How Can Companies More Consciously Define and Develop Workplace Culture?

Whether it’s on your radar or not, culture is the building block of every successful company. If your employees are happy and content in their workplace, they can become your company’s biggest and best advocates.

Culture is at the heart of positive employee experience, and inevitably, great employee experience results in increased revenue and return on investment (ROI) for your company. For example, a recent collaborative study by IBM and Work Human Analytics & Research Institute shows that organizations that score in the top 25 percent on employee experience double the return on sales compared to companies in the bottom quartile.

It’s critical for companies to proactively define and develop their workplace culture, especially during times of rapid growth and change. Undoubtedly, culture is what strengthens the company structure and becomes your most significant competitive advantage.

Let’s look at how executives and team leaders can more consciously define and develop workplace culture. We gathered insights from leading remote work industry experts who participated in the FT Future of Work: The Workforce Webinar, including Nicole Sahin, CEO and Founder of Globalization Partners; Angela Cretu, CEO of Avon;  Katarina Berg, CHRO of Spotify; and James Fulton, Chief Learning Officer and Global Head of Talent at Goldman Sachs.

The post-pandemic inside scoop into workplace culture

Spotify (approximately 9,700 employees globally) and Globalization Partners (on track for 1,000 employees globally by the end of 2021) are two companies experiencing major hypergrowth. On the other hand, you have Avon, an established global cosmetics company with over 70,000 employees and growing, and Goldman Sachs, a world-leading financial service provider with over 66,000 employees and growing. Their company size difference is prominent, but their global company culture strategies are complementary and word class.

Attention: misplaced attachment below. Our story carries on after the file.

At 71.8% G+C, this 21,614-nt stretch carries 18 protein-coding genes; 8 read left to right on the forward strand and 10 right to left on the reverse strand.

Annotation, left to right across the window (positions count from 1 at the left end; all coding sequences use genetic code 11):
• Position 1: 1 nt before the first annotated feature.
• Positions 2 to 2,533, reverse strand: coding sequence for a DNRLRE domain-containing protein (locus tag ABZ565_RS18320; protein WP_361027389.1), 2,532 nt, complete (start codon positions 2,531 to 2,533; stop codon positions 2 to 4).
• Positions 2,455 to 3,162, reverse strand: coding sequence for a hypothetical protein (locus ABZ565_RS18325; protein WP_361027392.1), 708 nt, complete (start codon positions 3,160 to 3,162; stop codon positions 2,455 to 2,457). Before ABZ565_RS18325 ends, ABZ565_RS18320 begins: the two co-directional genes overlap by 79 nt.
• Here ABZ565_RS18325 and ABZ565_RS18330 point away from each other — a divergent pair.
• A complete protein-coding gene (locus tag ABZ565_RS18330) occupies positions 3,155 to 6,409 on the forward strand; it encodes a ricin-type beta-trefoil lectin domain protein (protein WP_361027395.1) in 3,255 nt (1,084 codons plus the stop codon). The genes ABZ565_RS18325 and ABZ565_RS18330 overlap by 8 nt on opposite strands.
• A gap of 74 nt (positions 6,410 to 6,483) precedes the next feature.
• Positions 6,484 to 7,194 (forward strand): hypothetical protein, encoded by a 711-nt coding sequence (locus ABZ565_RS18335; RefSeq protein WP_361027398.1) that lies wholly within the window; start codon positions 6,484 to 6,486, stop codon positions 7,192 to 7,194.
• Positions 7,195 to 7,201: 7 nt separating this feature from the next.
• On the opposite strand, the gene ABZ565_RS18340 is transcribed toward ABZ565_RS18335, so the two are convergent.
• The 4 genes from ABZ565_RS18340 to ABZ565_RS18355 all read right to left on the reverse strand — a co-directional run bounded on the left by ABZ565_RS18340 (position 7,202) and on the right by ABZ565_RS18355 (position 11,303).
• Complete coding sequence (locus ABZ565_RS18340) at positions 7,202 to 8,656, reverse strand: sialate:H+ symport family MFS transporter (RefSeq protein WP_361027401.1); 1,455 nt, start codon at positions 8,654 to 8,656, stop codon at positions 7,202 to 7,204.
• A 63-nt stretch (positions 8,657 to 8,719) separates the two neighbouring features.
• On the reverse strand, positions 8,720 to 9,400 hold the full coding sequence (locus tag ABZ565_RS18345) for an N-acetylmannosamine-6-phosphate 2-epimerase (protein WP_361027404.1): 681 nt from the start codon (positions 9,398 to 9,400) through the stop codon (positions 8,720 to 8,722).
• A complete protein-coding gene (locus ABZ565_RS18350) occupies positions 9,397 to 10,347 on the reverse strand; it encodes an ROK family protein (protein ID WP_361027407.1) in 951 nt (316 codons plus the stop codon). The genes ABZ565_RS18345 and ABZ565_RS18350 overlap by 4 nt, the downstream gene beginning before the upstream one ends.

What’s interesting about workplace culture’s challenges and opportunities is how similar they’ve been for each company over the last 18 months. When looking at culture during the onset of the pandemic, and even now as companies slowly emerge from the crisis, one thing is for sure — companies that invested in their culture have gained a competitive market advantage and their teams are thriving.


“Company culture is the glue that brings us together. Company glue is very important and part of the DNA and what sets us apart from other companies, and we had to double down and invest in culture overnight,” said Berg, speaking of Spotify’s unique culture.

Change has been the only constant for global companies since the start of the Covid-19 crisis, and employees and employers alike have had to hone and develop flexibility as a key skill. Overnight, employees were no longer commuting to their regular 9-to-5, jobs but instead working remotely and taking Zoom calls from their kitchen or living room, often while balancing work and home life.


“We had to quickly change the way we engage with professional values while considering the human connection inside of the organization. We adapt quickly to the flexible ways of working and understanding, as well that the large proportion of our employees are women, and women had to juggle being cooks, at-home teachers, as well as being outstanding professionals,” added Cretu.

How to effectively foster and manage workplace culture

During a time were 72 percent of employees would prefer a mix of the remote and hybrid working models, fostering and managing workplace culture can become difficult. Face-to-face communication is undoubtedly the most effective form for team brainstorm sessions, problem solving, and building informal team relationships. It was also easier for team leaders and executives to manage their teams in person at the office. So how can companies best manage teams today in the post-pandemic business world?